The most characteristic features of B. anthracis are the two binary anthrax toxins, the lethal factor (LEF) encoded by gene lef and the edema factor (EF), an adenylate cyclase, encoded by cya. They share the common adhesin subunit termed the protective antigen (PAG, encoded by pag). Genes lef, cya and pag are specified by virulence plasmid pXO1. A further major virulence factor, the capsule (CAP) is encoded by the capsular biosynthesis genes capABCDE on a separate virulence plasmid pXO2. These factors mainly determine the disease anthrax. They are genetically highly conserved which makes them a prominent target set for identification by polymerase chain reaction (PCR; Ramisse et al. 1996; Zincke et al. 2020). Currently, specific PCR tests targeting the genes of the two toxins and the capsule located on the virulence plasmids and occasionally a chromosomal marker are used for rapid confirmation of the species B. anthracis and distinction from other Bacillus species, which is essential for medical and epidemiological purpose (Ramisse et al. 1996).

Pathogenic B. cereus Biovar anthracis

Although anthrax is generally considered as a monoetiologic disease, anthrax‐like diseases in humans and animals caused by non‐B. anthracis or atypical B. anthracis strains have been reported since 2004. The strains exhibited a combination of phenotypic traits of B. anthracis and genetic background of B. cereus and were named B. cereus biovar anthracis (Hoffmaster et al. 2004, 2006; Klee et al. 2006; Antonation et al. 2016). Strains from the United States were isolated from humans, while the strains isolated in Africa were mostly from wild and occasionally domesticated animals (Hoffmaster et al. 2004, 2006; Leendertz et al. 2004, 2006; Klee et al. 2010; Pilo et al. 2011; Antonation et al. 2016). B. cereus biovar anthracis from Africa were shown to harbor virulence plasmids that are very similar to pXO1 and pXO2 that were detectable by PCR for the respective virulence gene markers pag, lef, cya, and cap (Klee et al. 2010; Antonation et al. 2016).

Schematic illustration of schematic genetic tree summarizing the phylogeography of worldwide Bacillus anthracis strains.

Figure 27.1 Schematic genetic tree summarizing the phylogeography of worldwide Bacillus anthracis strains. The three major clades A, B, and C are shown in different colors. (Note that the clades A, B, and C from B. anthracis are different from the clades I–V of B. cereus sensu lato.) The first capital letter of the different canonical single‐nucleotide polymorphism groups indicate the clade followed by the indicators of the lineages. Lineage A.Br.TEA.011 is indicated by an oval line to highlight the close relation between European, African and Northwestern American sublineages. Subbranches of the B.Br.CNEVA lineage with their geographic locations are given to illustrate the close geographic clustering. Branch lengths are not scaled and bootstraps are not given in this figure.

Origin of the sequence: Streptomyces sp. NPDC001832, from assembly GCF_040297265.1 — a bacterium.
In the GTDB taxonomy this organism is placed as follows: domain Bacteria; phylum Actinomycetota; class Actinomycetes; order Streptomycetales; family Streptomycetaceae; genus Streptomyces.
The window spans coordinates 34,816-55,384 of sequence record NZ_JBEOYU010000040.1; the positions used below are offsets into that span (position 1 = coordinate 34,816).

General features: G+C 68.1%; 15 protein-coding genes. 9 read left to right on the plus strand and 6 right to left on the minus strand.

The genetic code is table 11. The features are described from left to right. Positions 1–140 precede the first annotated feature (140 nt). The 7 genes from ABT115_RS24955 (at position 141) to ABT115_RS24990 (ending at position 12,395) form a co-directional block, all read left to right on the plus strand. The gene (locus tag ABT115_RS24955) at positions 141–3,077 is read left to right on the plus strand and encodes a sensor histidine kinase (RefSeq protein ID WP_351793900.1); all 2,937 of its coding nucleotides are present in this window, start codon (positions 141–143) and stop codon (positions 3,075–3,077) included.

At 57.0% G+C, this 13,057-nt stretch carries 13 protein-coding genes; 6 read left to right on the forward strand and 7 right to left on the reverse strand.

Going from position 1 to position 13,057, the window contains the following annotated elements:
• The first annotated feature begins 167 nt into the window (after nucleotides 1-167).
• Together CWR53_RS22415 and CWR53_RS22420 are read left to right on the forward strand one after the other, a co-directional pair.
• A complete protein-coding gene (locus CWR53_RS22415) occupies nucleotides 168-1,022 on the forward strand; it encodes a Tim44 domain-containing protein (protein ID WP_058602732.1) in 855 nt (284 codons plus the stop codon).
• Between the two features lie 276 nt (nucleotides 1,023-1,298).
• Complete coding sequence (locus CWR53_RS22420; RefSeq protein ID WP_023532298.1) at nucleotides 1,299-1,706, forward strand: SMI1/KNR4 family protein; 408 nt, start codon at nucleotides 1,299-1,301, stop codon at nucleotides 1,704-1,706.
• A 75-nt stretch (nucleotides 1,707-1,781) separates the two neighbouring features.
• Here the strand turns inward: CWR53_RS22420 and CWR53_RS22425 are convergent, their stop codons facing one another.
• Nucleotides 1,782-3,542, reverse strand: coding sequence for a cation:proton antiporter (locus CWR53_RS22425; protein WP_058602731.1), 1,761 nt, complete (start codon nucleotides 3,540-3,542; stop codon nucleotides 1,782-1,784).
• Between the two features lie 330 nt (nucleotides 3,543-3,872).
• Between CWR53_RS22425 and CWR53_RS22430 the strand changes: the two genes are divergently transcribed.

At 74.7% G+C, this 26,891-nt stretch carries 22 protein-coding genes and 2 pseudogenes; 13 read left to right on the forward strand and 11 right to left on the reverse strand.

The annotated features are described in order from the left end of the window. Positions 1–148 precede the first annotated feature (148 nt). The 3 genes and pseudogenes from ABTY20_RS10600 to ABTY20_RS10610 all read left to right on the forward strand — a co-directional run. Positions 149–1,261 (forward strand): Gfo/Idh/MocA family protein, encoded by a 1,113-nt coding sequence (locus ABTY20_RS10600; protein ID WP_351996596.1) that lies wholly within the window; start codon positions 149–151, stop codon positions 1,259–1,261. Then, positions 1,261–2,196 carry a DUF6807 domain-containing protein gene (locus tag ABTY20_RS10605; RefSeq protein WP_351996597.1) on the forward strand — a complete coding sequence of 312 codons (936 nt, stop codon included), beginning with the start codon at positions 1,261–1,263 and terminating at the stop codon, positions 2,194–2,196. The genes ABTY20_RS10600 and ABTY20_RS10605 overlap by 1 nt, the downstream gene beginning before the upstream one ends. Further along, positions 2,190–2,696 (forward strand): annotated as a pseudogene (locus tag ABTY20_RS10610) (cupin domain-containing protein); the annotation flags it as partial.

Source: Data compiled from Keim et al. (2004), Kenefic et al. (2009), Derzelle et al. (2011, 2015a, 2015b, 2016a, b), Girault et al. (2014a), Vergnaud et al. (2016).

In contrast, American strains seem to have a pXO1‐like plasmid named pBCX01 but not a pXO2‐like plasmid (Hoffmaster et al. 2004, 2006; Marston et al. 2006). Instead, they possess a second plasmid, pBC218, which carries the bpsX‐H operon encoding for a specific tetrasaccharide capsule (Oh et al. 2011; Scarff et al. 2018). In addition, these strains contain the genes hasABC encoding for the biosynthesis of a hyaluronic acid capsule on plasmid pBCXO1, together with the variants of the toxin genes, pagA1, lef1, cya1 (Oh et al. 2011). Interestingly, an inactive hasACB operon is also present in the pXO1 plasmid of B. anthracis. During infection with North American B. cereus biovar anthracis strains, both hasACB and bpsX‐H capsules are essential for the establishment of anthrax‐like disease and resistance to phagocytosis. In contrast, African B. cereus biovar anthracis strains produce a poly‐γ‐D‐glutamic acid (PGA) capsule specified by the pXO2‐like plasmid in addition to the hyaluronic acid capsule (Klee et al. 2006; Antonation et al. 2016). Remarkably, curing of the pXO2‐like plasmid in these strains did not significantly alter their virulence in mice and guinea pigs since supposedly the hyaluronic acid capsule is sufficient for virulence (Brézillon et al. 2015).

Anthrax‐causing B. cereus biovar anthracis in Africa is widely present and persistent in tropical rainforests where it is responsible for causing death to a wide range of mammalian hosts and constitutes a particular threat to local chimpanzee populations (Hoffmann et al. 2017), in contrast to B. anthracis that is largely limited to arid ecosystems affecting mostly bovine species.

Source and Spread of the Infection: Ecology, Evolution, and Epidemiology